When Tony Poe, a CIA paramilitary officer leading Hmong guerrillas, ran into a large force of North Vietnamese in northeastern Laos in 1965, he killed a dozen of the enemy in the encounter. Hit in the abdomen and hip, Poe fell back with his tribesmen to an extraction point five miles away.
There, he refused to let the pilot evacuate until 13 injured tribesmen were pulled off the battlefield. The pilot resisted, arguing that they couldn’t take on the extra weight. But Poe threatened to jump if they didn’t go back. The wounded were evacuated safely, though the helicopter motor was ruined. As a result of his actions in this battle, Poe’s stature among the hill tribes soared. “That’s war,” Poe says, matter-of-factly. “If you don’t go back for them, how the hell are you going to ask them to fight for you? You’ve got to take care of your people. That was the only way to get them to fight.”
After the abandonment of South Vietnam, about two million Vietnamese fled the country, half a million of whom eventually found their way to America. Two million Cambodians died from the “re-education” efforts of the communist Khmer Rouge. But while these catastrophes are well known, the genocide in Cambodia even having been made into a Hollywood movie, the tragedy that befell the Hmong was forgotten with the 1960s. Unlike Tony Poe, who believed in keeping faith with peoples who joined America’s cause, the Hmong who stayed behind were forgotten by their “friends”; but they were remembered by their enemies. In the years following the Vietnam War, the Hmong were “hunted like animals.” And they still may be. The Center for Public Policy analysis reported that the Laotian and Vietnamese governments have begun a campaign to wipe out the last holdouts against their regimes.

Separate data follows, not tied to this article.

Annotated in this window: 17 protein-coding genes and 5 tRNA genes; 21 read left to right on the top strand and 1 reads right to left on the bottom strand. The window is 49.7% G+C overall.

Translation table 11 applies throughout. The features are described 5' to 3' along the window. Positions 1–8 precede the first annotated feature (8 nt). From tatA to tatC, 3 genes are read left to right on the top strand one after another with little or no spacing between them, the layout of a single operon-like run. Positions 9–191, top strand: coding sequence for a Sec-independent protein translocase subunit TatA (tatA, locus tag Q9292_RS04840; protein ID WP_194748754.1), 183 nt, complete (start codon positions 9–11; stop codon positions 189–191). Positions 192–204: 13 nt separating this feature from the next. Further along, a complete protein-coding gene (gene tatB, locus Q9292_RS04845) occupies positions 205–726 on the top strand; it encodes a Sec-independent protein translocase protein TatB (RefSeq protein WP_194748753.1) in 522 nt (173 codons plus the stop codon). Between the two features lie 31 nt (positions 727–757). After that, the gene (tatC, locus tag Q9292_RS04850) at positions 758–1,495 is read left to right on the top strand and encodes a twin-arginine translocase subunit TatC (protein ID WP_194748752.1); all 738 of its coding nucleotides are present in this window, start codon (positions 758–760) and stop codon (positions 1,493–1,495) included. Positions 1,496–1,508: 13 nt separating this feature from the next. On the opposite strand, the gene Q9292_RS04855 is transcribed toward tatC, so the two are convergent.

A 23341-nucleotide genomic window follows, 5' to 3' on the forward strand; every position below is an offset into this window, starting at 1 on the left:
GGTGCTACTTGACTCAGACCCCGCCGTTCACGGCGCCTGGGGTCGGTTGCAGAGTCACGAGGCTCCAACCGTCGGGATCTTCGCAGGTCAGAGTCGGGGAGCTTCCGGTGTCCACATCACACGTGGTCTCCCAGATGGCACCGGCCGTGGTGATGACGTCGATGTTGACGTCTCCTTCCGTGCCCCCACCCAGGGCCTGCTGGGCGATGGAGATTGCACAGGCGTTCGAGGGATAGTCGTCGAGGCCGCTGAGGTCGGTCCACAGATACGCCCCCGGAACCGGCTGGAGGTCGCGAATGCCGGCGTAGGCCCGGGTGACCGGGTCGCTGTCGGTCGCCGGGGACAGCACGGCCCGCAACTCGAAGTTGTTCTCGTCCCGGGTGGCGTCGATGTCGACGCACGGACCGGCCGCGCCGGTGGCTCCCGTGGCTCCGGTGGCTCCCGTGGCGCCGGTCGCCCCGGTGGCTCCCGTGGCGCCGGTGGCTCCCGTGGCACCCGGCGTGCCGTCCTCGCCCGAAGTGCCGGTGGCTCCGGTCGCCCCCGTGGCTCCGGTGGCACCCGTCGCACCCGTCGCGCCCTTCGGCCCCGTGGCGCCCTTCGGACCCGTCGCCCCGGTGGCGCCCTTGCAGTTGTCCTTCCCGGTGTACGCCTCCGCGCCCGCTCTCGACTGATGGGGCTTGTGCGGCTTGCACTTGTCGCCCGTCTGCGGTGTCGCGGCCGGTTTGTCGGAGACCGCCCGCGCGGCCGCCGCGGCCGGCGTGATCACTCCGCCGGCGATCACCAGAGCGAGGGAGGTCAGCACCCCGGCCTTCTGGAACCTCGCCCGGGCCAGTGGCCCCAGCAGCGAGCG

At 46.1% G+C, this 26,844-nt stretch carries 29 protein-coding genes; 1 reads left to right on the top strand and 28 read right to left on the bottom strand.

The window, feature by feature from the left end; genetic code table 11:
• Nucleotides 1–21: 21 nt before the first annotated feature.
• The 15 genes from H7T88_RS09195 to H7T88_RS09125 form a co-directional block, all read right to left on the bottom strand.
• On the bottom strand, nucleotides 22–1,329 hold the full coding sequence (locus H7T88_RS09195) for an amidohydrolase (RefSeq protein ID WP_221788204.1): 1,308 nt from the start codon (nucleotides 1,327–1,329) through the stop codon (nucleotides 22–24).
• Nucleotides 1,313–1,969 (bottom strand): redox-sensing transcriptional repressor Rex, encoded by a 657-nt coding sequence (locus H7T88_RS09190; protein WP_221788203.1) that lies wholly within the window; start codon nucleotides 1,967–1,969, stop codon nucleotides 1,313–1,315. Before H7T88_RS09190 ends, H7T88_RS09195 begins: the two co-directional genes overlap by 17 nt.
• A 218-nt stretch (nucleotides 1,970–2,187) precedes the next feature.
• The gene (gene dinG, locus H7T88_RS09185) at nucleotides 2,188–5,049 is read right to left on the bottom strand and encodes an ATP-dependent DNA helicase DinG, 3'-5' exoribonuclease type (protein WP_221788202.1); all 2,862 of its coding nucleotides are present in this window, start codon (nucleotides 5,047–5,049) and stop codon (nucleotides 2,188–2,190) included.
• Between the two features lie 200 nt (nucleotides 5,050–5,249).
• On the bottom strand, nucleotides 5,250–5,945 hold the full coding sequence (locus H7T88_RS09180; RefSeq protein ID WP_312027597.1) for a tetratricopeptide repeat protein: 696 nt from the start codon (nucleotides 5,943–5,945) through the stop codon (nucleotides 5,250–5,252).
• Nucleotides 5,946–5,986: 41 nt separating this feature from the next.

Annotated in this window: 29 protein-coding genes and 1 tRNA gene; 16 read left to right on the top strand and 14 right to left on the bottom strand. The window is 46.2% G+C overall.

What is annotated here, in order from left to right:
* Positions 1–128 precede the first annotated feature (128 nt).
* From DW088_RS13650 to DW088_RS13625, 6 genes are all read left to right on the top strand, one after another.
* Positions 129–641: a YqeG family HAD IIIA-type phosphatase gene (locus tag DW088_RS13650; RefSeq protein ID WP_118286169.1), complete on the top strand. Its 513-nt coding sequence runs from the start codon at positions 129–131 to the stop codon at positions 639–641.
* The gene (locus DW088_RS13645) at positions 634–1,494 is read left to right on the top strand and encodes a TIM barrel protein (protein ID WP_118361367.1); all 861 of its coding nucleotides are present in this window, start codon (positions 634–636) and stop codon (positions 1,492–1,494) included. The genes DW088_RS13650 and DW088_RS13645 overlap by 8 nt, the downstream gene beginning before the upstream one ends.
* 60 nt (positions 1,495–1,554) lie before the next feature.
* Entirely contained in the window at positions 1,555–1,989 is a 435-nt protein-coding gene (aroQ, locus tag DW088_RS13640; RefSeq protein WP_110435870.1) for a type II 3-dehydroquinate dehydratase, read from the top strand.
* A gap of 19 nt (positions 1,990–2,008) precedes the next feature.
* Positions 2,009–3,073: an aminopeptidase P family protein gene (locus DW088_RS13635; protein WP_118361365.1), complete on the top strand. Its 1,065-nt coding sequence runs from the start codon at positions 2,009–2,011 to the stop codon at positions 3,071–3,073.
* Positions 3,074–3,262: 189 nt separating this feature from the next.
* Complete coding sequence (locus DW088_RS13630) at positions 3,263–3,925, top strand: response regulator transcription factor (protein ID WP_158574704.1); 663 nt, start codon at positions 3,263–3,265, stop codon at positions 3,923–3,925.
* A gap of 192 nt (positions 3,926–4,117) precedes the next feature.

The Lao Peoples Democratic Republic (LPDR) regime, in cooperation with the Socialist Republic of Vietnam (SRV), has issued a new order and drafted a comprehensive strategy to mount a major military offensive to exterminate thousands of Hmong in hiding in the jungles and mountains of Laos. The offensive will involve special battalions of troops and special operations commandos from Vietnam who are now being deployed to the closed military zones of operation. The reported object is to eliminate and exterminate some 15,000 Lao Hmong in hiding in key areas of Laos by the end of April 2008. Hmong in Laos are bracing for these new anticipated attacks by Laos and Vietnam, which are expected to be massive and ruthless.
In December 2007 the New York Times quoted an Amnesty International report “that Laotian troops had been involved in numerous attacks on the veterans and their families across northern Laos in recent years, an assessment shared by American diplomats.” However, a Laotian foreign ministry spokesman interviewed by the Times said these Hmong stragglers were probably “bandits.” Yong Chanthalangsy, spokesman for the Laotian government, told Al Jazeera that no campaign of persecution against the tribesmen was imminent.